Tag Archives: APR

Plastics Recycling-Where Did We Go Wrong Mentally?

 

Ok before the recycling folks and their allies come Para Trooping into my office and try to seize my computer, I need to get out right away that recycling IS good and should be pursued to every extent possible.  This rant is about how best to accomplish this without essentially putting our heads in the proverbial sand!!!

I came across an interesting article in Waste & Recycling, “Coffee makers wrestle with recyclability of single-serve pods” where it speaks to the challenges with recycling single serve coffee pods made by Keurig which was acquired by Green Mountain Coffee Roasters Inc.  Apparently since 2009, the company Terra Cycle has been able to capture 25 million of similar discarded single-use cups, and has been attempting to make good use of them, but it sounds like it is very difficult to nearly impossible to recycle them.  Also, the article says that, “approximately 13% of the U.S. adult population drinks coffee using these single-use cups.”

So let me get this straight:  Approximately 40 million (13% U.S. Population) of these containers are discarded EACH DAY, and the recycling efforts over a 2 year period to recover these cups has amassed a whopping 25 million?  Of which there has not been any useful value found for these lucky cups?  Am I the only one that sees a problem here?  In 2 years it has taken a noble attempt by Terra Cycle (I have much respect for this organization, awesome innovators!) to get nearly half of ONE days worth of consumption of cups, to then turn around and make a useless pile of cups, all in the name of recycling!!!???  Is there no other way to approach this end of life issue?  Is this the best thing we can do with this issue right now –today?  Why does recycling feel so good for the marketplace?  I repeat; 1/2 days’ worth of material collected over the span of 2 years, with no outlet in sight, yet we turn a blind eye to this complete failure because it is labeled “recycling”…so many questions and comments.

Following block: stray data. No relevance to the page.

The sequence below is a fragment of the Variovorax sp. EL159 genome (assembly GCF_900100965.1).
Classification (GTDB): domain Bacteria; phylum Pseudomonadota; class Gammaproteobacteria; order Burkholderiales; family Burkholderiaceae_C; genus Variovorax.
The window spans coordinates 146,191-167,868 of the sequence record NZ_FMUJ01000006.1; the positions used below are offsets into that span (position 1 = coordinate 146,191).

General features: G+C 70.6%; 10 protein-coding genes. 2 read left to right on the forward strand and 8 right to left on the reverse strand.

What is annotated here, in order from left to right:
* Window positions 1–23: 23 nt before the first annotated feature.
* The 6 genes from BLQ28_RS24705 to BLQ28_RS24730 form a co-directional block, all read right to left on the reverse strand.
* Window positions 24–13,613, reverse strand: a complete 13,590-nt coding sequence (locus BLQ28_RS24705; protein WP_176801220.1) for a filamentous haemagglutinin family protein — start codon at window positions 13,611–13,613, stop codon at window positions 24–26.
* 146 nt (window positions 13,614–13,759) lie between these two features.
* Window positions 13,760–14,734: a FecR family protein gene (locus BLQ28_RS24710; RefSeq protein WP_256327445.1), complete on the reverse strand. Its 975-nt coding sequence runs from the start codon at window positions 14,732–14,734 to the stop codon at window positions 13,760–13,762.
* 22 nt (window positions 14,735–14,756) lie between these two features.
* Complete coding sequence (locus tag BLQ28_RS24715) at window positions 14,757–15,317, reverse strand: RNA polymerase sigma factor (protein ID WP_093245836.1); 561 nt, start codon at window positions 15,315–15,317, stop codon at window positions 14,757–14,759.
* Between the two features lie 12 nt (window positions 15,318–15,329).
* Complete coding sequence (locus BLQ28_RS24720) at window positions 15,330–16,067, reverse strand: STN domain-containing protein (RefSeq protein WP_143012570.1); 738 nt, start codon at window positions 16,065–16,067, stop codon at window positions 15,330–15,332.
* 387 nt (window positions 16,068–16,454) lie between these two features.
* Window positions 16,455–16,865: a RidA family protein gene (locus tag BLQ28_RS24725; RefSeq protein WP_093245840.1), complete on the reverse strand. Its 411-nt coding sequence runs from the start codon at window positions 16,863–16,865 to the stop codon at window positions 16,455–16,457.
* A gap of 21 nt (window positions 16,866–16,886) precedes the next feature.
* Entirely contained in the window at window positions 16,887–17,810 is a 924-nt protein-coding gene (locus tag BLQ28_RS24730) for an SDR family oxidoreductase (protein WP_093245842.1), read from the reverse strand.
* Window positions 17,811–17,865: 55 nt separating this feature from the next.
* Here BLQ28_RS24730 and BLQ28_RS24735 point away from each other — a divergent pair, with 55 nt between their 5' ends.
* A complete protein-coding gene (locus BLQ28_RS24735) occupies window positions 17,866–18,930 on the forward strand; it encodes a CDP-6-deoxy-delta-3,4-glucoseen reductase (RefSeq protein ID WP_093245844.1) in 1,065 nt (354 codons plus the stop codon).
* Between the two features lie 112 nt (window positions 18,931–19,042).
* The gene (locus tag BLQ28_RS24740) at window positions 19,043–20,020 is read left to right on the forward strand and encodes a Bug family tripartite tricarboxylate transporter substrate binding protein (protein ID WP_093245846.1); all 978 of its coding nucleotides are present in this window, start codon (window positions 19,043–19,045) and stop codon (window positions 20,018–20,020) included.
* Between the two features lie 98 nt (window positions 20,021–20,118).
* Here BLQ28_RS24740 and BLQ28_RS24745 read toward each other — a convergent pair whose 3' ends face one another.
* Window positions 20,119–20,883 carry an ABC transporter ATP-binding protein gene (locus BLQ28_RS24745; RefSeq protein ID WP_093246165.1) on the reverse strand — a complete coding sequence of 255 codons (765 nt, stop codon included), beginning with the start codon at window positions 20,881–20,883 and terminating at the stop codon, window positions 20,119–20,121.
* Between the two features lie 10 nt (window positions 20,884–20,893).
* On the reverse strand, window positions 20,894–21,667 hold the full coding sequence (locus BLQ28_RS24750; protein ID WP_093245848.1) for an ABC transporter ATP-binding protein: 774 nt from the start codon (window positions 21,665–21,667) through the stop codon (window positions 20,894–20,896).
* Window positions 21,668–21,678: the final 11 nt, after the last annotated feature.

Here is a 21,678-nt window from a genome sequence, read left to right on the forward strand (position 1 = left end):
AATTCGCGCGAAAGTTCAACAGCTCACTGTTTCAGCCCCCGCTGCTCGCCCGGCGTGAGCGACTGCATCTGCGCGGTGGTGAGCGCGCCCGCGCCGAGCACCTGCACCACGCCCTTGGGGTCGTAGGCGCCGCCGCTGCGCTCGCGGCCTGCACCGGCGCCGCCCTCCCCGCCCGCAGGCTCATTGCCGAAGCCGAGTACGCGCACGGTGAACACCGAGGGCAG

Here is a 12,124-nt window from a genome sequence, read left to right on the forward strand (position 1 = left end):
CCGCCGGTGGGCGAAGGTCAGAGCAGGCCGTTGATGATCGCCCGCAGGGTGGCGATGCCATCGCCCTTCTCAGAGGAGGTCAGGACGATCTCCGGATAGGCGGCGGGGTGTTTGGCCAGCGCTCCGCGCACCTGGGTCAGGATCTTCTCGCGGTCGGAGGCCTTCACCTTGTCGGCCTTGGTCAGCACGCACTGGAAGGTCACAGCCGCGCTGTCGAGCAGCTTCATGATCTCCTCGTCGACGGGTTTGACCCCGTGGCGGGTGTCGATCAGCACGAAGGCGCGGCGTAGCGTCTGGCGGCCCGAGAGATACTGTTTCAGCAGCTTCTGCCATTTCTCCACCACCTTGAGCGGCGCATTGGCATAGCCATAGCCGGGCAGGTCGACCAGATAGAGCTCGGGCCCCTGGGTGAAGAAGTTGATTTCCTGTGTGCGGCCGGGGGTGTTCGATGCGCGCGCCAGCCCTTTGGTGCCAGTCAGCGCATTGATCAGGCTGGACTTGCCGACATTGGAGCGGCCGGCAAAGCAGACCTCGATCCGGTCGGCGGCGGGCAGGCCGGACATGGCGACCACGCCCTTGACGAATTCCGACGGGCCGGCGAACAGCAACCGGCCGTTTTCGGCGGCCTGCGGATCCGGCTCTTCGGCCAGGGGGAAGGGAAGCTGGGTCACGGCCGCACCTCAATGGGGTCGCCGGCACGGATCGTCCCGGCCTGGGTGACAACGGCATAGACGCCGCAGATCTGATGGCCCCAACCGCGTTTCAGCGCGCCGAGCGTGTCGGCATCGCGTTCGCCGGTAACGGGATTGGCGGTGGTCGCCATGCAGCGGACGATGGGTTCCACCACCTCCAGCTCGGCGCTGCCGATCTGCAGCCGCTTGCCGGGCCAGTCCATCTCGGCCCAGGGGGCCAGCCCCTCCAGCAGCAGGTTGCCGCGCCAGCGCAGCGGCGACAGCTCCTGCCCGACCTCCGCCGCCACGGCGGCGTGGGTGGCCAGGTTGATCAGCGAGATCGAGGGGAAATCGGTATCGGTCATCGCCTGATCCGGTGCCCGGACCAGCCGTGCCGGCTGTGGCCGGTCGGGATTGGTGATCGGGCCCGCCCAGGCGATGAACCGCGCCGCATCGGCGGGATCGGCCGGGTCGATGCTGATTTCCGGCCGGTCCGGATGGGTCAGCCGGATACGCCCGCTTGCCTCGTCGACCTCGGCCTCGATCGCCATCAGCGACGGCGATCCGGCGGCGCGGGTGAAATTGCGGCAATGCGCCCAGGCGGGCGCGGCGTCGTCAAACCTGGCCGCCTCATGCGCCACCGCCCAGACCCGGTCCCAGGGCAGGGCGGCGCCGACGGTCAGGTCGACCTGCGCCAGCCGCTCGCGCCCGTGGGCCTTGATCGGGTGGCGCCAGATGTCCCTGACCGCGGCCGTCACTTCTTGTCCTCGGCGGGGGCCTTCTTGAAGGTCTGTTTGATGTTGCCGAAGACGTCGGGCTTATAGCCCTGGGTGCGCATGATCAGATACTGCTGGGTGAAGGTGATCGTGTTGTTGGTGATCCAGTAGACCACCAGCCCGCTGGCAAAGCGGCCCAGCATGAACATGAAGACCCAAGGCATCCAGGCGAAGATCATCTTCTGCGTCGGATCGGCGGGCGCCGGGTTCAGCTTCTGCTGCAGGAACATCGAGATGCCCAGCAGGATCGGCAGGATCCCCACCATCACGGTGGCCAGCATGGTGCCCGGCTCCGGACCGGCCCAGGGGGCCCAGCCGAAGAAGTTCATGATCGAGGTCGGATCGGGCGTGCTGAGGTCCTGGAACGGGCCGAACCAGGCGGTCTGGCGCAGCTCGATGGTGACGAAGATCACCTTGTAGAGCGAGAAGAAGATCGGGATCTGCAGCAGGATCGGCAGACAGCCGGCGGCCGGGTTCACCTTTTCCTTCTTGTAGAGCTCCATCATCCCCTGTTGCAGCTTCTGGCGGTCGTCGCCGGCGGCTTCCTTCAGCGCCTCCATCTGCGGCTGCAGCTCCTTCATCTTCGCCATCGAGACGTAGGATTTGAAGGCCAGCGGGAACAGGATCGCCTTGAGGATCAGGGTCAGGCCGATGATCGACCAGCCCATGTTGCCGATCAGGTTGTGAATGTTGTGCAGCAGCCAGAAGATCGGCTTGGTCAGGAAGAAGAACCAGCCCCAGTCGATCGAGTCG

So at this point, I should proclaim the easy answer -after all it is easy to be a critic and to point at what is not happening -or flat out failing.  But I do not propose to have an easy answer or “silver bullet” to cure all, but I do have sense enough to see that we need to quit being so brainwashed into thinking recycling is the silver bullet as well.  It is clearly not working alone in that only 7-9% of all plastics are being recycled.  And lets not forget that a vast % of our recycled plastic WAS going to China, and now may not find a home as China’s “Green Fence” is clearly revealing.  We need to incorporate a multifaceted approach to our waste issues and material resources.

What if these cups were made to biodegrade in a landfill where they most likely belong?  75.8% of all Municipal Solid Waste goes into landfills that capture the biogas created by biodegradation.  There has been unprecedented growth in utilizing Landfill Gas to Energy (LGE) in the U.S. recently as the experts now understand that it is better to promote and capture this alternative source of energy, rather than try and stop nature taking its course and entomb or dry landfill our waste.  The “no smoking” signs on an old landfill turned golf course has to make one nervous and draw some obvious conclusions-we cannot stop nature from taking its course. (: